Most women who are unable to become pregnant, are soon consumed with an obsession to become pregnant, as if to confirm that they are able to fulfill one of nature roles, motherhood, women therefore take the infertility problem personally, even where the medical condition might be attributable to the husband or man in the woman’s life, infertility is an emotional roller coaster, and for Nigerian/African women, the hell is multiplied, by the fact that infertility is summarily blamed on them! As these women are presumed to be the ones with biological misalignments or the ones with some sort of undefined medical conditions as some Nigerians in related conversations would blame the women for possibly haven broken some obscure nature’s law or cultural taboo or haven offended the gods or in modern times, some are quick to suggest that the infertile or woman that is unable to be pregnant had probably undertaken too many abortion procedures, hence her womb/uterus had become a polluted or hostile environments for fertilizations and pregnancies!
Anyone with even elementary knowledge of biology and fertilization process, ought to appreciate the complexities, but, as it turns out, some Nigerian men, their sisters and mothers with multiple academic degrees, are among those, who are quick to blame the lack of pregnancy on their brother, cousin or son’s wife! Infertility or inability to become pregnant is a quick marriage-ender in Nigeria, even among the very educated middle class and upper middle class, this ought to be re-examined, this, indeed, ought to change!
For beginners, we ought to subject both spouses and couples to equal medical scrutiny to determine who posses the biological misalignment or medical conditions and whether modern science could resolve such biological or medical conditions.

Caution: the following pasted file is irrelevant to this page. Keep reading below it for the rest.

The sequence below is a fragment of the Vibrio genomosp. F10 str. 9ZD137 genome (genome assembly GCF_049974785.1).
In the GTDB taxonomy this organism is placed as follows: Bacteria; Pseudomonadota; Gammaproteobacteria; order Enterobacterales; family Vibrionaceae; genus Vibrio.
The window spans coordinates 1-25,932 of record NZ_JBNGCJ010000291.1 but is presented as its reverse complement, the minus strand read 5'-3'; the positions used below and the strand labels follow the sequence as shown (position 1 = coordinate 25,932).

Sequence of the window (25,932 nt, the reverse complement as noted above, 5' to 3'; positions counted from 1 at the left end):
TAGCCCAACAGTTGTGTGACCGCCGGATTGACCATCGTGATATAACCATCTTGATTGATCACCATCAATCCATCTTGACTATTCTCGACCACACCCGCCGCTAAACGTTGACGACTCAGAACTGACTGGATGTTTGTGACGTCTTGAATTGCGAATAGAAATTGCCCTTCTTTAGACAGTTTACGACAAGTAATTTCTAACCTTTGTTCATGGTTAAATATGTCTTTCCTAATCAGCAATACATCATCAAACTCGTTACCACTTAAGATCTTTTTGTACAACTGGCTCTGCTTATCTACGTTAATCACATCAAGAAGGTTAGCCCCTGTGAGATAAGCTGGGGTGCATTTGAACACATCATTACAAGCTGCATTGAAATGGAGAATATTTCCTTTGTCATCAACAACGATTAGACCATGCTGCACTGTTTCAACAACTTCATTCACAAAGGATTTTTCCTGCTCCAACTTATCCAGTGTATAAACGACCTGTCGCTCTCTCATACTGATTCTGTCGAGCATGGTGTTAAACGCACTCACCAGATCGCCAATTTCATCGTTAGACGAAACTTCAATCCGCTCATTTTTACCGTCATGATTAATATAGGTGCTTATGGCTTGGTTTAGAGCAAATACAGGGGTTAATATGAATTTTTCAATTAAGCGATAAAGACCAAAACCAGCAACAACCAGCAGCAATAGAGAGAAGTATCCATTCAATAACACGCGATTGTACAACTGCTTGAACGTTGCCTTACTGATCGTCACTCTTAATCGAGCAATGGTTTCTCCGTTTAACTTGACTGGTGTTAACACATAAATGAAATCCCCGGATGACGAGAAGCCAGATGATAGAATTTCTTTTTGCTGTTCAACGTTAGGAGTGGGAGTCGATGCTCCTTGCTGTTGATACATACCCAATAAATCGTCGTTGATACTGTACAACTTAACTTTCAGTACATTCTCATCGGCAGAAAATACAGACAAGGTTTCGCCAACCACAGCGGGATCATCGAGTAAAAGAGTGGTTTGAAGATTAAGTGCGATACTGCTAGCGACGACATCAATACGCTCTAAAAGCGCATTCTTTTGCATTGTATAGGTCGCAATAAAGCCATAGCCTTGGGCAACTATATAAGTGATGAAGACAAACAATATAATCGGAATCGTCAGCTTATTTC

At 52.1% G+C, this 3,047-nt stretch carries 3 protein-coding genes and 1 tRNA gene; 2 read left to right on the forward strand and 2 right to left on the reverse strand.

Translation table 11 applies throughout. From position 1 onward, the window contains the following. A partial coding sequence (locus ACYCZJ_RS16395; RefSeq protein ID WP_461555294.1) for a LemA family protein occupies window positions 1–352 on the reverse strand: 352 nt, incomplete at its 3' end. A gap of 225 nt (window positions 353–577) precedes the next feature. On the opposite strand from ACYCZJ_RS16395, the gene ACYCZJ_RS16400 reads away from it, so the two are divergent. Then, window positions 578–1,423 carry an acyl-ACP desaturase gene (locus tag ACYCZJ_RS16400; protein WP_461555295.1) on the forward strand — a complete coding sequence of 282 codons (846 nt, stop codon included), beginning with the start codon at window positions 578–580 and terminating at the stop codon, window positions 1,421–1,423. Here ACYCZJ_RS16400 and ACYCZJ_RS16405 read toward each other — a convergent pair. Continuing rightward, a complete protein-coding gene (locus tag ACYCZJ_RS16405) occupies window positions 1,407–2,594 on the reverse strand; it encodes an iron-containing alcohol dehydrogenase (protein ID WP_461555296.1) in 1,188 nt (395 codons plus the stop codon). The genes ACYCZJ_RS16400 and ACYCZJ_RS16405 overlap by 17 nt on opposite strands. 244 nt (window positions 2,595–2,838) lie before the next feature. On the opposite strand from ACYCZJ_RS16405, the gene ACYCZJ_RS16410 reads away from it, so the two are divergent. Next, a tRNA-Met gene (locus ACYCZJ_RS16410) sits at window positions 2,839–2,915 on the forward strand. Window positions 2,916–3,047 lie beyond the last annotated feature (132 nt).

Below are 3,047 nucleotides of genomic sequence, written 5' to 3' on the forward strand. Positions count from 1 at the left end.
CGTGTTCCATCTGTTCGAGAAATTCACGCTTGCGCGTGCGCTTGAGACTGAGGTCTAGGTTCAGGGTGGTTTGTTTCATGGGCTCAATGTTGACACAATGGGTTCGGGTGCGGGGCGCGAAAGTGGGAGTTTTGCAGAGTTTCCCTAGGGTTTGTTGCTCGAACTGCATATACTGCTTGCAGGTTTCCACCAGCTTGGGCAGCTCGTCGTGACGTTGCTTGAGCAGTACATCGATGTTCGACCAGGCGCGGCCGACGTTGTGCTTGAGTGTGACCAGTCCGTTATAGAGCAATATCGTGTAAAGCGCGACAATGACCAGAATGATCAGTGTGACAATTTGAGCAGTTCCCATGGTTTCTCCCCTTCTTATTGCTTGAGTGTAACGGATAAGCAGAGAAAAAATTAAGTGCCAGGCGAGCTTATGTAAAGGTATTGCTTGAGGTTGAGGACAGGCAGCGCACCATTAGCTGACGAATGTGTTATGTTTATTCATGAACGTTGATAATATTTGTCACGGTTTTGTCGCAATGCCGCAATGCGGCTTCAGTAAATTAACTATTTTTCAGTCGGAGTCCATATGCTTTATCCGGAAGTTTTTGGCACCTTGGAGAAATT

And in any case, marriages contracted presumably because of love, fondness, bond and adoration, ought not to suddenly evaporate and expire, because of an inability, biological or medical to procreate, this is surely not what is meant by, for better and for worse or by , for, in sickness and health? To end a marriage because it is childless is not and should not be the only option available to couples in Nigeria, as it is certainly not the meaning of endless love! There are medical efforts that can be made and where such efforts fail, there is adoption and there are millions of children in Nigeria or worldwide, deserving adoptions, and who better suited to do so, than, the childless couples? On the other hand, it is quite possible and it is hereby suggested, that Nigerians can and should actually think of a happy and successful married life without children, whether by choice, or because of impecunious economic conditions or due to infertilities.
This blame-game or blaming the victim of infertility does not make logical or biological and even medical science sense. I make these assertions with knowledge and personal experience of the emotionally traumatic experience, roller-caster that I have known our women are exposed, by those who would taunt and blame them for not being pregnant… even when it is the man’s medical condition, or it is likely, a fifty-fifty situation, as to whose medical condition, prevents pregnancy, the man’s or woman’s.
Couples should endeavor to do medical tests for medical compatibility and good health of offspring and besides, procreation is not the only reason for being married.
Inability to have a child should not end marriages. But even if that ultimately ends a marriage, blaming either the man or the woman, with the disabling medical condition, that prevented conception, is just unnecessarily damaging and injurious.
Inability to be pregnant could be a man’s “fault”, as it could be a woman’s, it is always medical and not juju, ogbanje or anything pre-ordained by our ancestors! It constitutes very egregious practice or culture to blame childlessness on anyone, we should discontinue this obnoxious practice as urgently as we need to discontinue the aberrant African-time, misnomer, wherein we start every important events behind schedule!